Tour Bend’s permaculture philosophy this weekend

The houses at Bend aim to be as sustainable as possible, including such features as being solar passive, using rainwater and having compost toilets.

The houses at Bend aim to be as sustainable as possible, including such features as being solar passive, using rainwater and having compost toilets.

BEND RESIDENTS' SHARED VISION

BEGA’S eco-friendly development Bend is hosting an open day on Sunday to coincide with International Permaculture Day.

The community is inviting all interested to tour its gardens to learn about its foundations in the practices of permaculture and conservation.

Bend is on 9.5ha of land encompassing a floodplain and anabranch of the Bega River on the north-east side of town, and its residents live on the Far South Coast’s only permaculture-based subdivision. 

Along with around 5ha for agriculture, there are two lots of housing at Bend - 10 not-for-profit community housing residences and eight privately owned houses above the one-in-100-year flood line. 

There is also a Neighbourhood House, which is used as a meeting place, to share dinners once a month, accommodation for visitors and as an office space. 

Every resident of Bend participates in one of three focus groups, land focus, care of grounds and social focus which “keep the place ticking over with the philosophies that we have got in mind here” according to Bend resident Mary Dawson.

Resident Michael Sharman said there is an expectation people will work four hours of voluntary labour in these groups each month, which is “working great”.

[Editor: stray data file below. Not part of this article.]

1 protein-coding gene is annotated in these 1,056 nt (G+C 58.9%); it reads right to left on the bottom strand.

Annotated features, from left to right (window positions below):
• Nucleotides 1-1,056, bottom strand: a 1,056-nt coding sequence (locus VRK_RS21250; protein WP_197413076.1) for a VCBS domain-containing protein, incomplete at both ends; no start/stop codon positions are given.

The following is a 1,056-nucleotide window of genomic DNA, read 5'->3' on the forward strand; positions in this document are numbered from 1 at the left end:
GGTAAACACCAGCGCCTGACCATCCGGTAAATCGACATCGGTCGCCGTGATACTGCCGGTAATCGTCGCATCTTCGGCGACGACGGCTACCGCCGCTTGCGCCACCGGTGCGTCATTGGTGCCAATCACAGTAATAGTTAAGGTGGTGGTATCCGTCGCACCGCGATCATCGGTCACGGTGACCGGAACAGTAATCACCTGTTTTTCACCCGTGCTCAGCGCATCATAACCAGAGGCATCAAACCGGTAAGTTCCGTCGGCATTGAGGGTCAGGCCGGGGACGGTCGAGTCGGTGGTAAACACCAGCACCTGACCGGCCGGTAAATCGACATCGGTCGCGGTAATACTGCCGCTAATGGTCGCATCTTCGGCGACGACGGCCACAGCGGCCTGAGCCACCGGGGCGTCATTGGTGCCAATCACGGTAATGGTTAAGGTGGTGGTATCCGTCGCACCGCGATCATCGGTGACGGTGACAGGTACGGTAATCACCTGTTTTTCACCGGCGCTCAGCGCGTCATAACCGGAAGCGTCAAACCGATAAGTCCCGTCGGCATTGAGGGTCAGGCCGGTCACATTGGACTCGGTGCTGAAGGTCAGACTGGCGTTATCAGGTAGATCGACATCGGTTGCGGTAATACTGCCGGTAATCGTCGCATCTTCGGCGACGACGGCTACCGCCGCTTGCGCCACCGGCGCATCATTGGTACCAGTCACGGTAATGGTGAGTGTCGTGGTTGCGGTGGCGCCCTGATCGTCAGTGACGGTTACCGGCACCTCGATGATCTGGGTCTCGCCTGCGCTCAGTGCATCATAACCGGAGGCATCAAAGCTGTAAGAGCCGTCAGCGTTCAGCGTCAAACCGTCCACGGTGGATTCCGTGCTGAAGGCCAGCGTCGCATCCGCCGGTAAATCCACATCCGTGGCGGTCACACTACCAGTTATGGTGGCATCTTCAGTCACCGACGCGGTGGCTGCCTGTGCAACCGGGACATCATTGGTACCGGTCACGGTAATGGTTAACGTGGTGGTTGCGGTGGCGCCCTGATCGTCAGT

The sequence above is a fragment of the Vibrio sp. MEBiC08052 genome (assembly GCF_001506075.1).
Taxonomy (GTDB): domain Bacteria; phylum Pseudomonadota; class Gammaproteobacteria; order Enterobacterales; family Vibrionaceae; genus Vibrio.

Houses have been built to be solar passive, which means they make use of the suns energy to heat or cool without using electricity or gas power. 

This includes houses being north facing, well insulated and having cross ventilation.

Mr Sharman said that the highest temperature inside his house in the summer is 28 degrees and the lowest in winter is 15 degrees, due to it being solar passive.

Using solar power is a choice and houses have individual solar panels, and Mr Sharman says his family uses “solar when we can”. 

The houses are not connected to Bega's town water supply or sewer, instead using rain tanks and a reed bed to process their sewage, which after it degrades can be pumped up to their gardens as grey water. 

“It’s been a bit of a challenge as we have to maintain our own infrastructure,” Mr Sharman said.

Residents share a shed and its contents such as a lawn mower, a community orchard and the agricultural land on the floodplain. 

The agricultural land is managed by the land focus team, and Mr Sharman hopes to one day raise animals such as sheep on it.

Bend has been a long time coming, as several local people conceived the idea for it in 2002, before purchasing the land in 2004. 

These people then spent the next three years planning, lobbying, holding public meetings and fundraising before starting a Community Title subdivision based on permaculture design principles.

John Champagne is a local permaculture teacher and assisted in bringing the eco-neighbourhood to fruition.

“What Bend has achieved is to set the bar high in terms of sustainable urban settlement design and a precedence for all housing developers to follow,” he said.

Bend’s open day tours on Sunday will start at 9.30am, noon and 2.30pm.

Refreshments and a slide show history of Bend will be available in the Neighbourhood House following each tour, where a talk on Bend and social permaculture will also be given.

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